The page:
1. What an ignorant view to have. The young are leaving the country because of the severe lack of jobs, lack of economical globalisation and ridiculously corrupt government. No woman chooses to become a prostitute out of luxury, but out of necessity. And the reason the principle export is arms is because Albania was armed to the teeth by Russia and China during the Communist era for fear of being invaded – when you are the seventh poorest country in Europe, you will sell what you can. Albania is home to countless priceless Byzantine artefacts, Illyrian strongholds, Venetian architecture – unfortunately, with a GDP of 11 billion, as much as they would love to preserve this beautiful history, it isn’t exactly a priority. Not many willingly choose to leave the country they love and belong to, but making money in, “capitalist heavens” so that they can send it home to their starving families is a priority.
    And with all due respect, the resilience, hospitality, loyalty and integrity of the Albanian people (despite their severely corrupt leaders, constant invasions and their status as a peripheral) far outweighs most societies I’ve experienced. But you continue with your analysis of a mosaic from your ivory tower.

    • I sometimes wonder at the Albanians who take exception to some of the things I write on my blog. I honestly don’t understand the world you live in, or, at least, the way you look at that world.

      First of all I’ll make an admission. Although I supported the Party of Labour of Albania and agreed with the vast majority of its policies from 1944 to 1990 mistakes were obviously made. What they were and how I see them in retrospect is something that will take too long to introduce here.

      Whilst saying that the blame of what happened at the end of the 1980s – and especially during the 1990s – have to be placed at the feet of the Albanian people themselves.

      For reasons I still don’t fully understand they just gave up on everything and too many of them just wanted to get to the capitalist west so that they could ‘enjoy’ the fruits of capitalism. The fact that they were so stupid as to not realise that all that came with negative consequences seems to have been ignored by those who left at the time and haven’t been accepted by them, or many others, since.

      I have no doubt that the situation in the country became more difficult after the desertion by the Chinese revisionists and the consequences of the isolation that Albania had to suffer following this betrayal. But for Albanians that shouldn’t have been a problem. All your history, prior to the liberation from fascism in November 1944, was predicated upon the struggle for independence.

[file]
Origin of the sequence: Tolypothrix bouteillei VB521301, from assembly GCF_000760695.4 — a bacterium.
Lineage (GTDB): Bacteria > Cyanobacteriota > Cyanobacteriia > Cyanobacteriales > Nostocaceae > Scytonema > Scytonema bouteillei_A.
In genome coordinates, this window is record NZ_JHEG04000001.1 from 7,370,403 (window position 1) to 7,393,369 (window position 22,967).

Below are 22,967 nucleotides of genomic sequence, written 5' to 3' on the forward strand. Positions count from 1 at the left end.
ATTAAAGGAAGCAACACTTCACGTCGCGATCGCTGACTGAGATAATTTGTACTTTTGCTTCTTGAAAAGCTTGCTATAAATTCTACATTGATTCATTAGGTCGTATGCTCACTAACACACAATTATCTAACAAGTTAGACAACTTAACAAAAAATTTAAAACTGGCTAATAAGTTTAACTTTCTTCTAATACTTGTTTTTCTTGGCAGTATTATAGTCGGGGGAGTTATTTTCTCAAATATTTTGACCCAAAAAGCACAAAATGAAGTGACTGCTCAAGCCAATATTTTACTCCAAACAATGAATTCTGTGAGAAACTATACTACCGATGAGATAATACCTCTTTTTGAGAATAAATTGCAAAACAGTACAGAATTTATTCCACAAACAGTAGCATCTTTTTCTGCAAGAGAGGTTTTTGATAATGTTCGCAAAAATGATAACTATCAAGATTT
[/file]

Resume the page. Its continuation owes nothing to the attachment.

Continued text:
The cult of the personality of Skenderbreu was well established before the defeat of the Italian and German fascists. Whether it was a healthy cult to perpetuate under Socialism is another issue – but as with so many ideas, not something which can be discussed in any depth here.

      As the ships left Durres and Vlora, in the mad rush to get to the capitalist heaven across the Adriatic, any national pride that those Albanians on board might have had sank in their wake. Durres, where Mujo Ulqinaku was one of those who led the fight against the Italian Fascist invasion in April 1939, was only able to hold its head high for 50 years. As the workers deserted the port, the tobacco factory and other local industries they put an end to any concept of Albanian independence.

      The celebration on 28th November in subsequent years has been a sham. The once proud Albanian Army is now just a lapdog to NATO. In fact I’ve encountered more foreign troops, in my visits to Albania, than Albanians. And respective governments, of whatever colour, have allowed this loss of independence to be taken away due to the misconstrued idea that by accepting such an unopposed invasion you will be invited to join, at some indeterminate time on the future, the capitalist club that is the European Union – a pipe dream that will only be realised when Hell freezes over.

      Present day Albanians are a disgrace to Skenderbreu and to the thousands of partisans who fought – and too many of whom died – for your country’s freedom between 1939 and 1944.

      So once you have prostituted your country it’s not a surprise that you allow your daughters to populate the brothels of western Europe – whether these be run by Albanian gangsters or the scum of other nationalities.

      You say that Albanians had to leave their own country because there was no work for them there. But it is the Albanians themselves who are responsible for this.

      In the 1990s it wasn’t a foreign invasion force that destroyed the infrastructure, industry and agriculture. It was the Albanians who did it themselves.

      In their thousands they deserted the land and the factories. With such a reduction in the workforce any economy would have problems in adapting. Then, on top of the desertion, ‘good’ Socialist Albanians allowed ‘bad’ monarcho-fascist, reactionary and foreign agents to put the final nail in the coffin.

      By not defending the collective farms and the state industries those people who had developed a Socialist conscience allowed reaction and capitalism to prevail. They allowed the enemies of Socialism, who exist in any Socialist society for many years (we still don’t don’t know how many) after a successful revolution, to destroy all the gains made over many years of sacrifice to turn a backward, semi-feudal country into something resembling a modern state in the 20th century.

      I hate and detest the enemies of Socialism but, and this is a lesson of history, those who don’t defend gains from the past also have to bear some of the blame. Crimes of omission can ultimately have the same consequences as crimes of commission.

      You talk of a ‘need’ to leave the country. I assume you are Albanian but haven’t you seen the innumerable deserted and looted factories, abandoned greenhouses and the results of privatisation of land that has led to the destruction of collectivised and state agriculture and returned Albanian agriculture to something resembling feudal strip farming.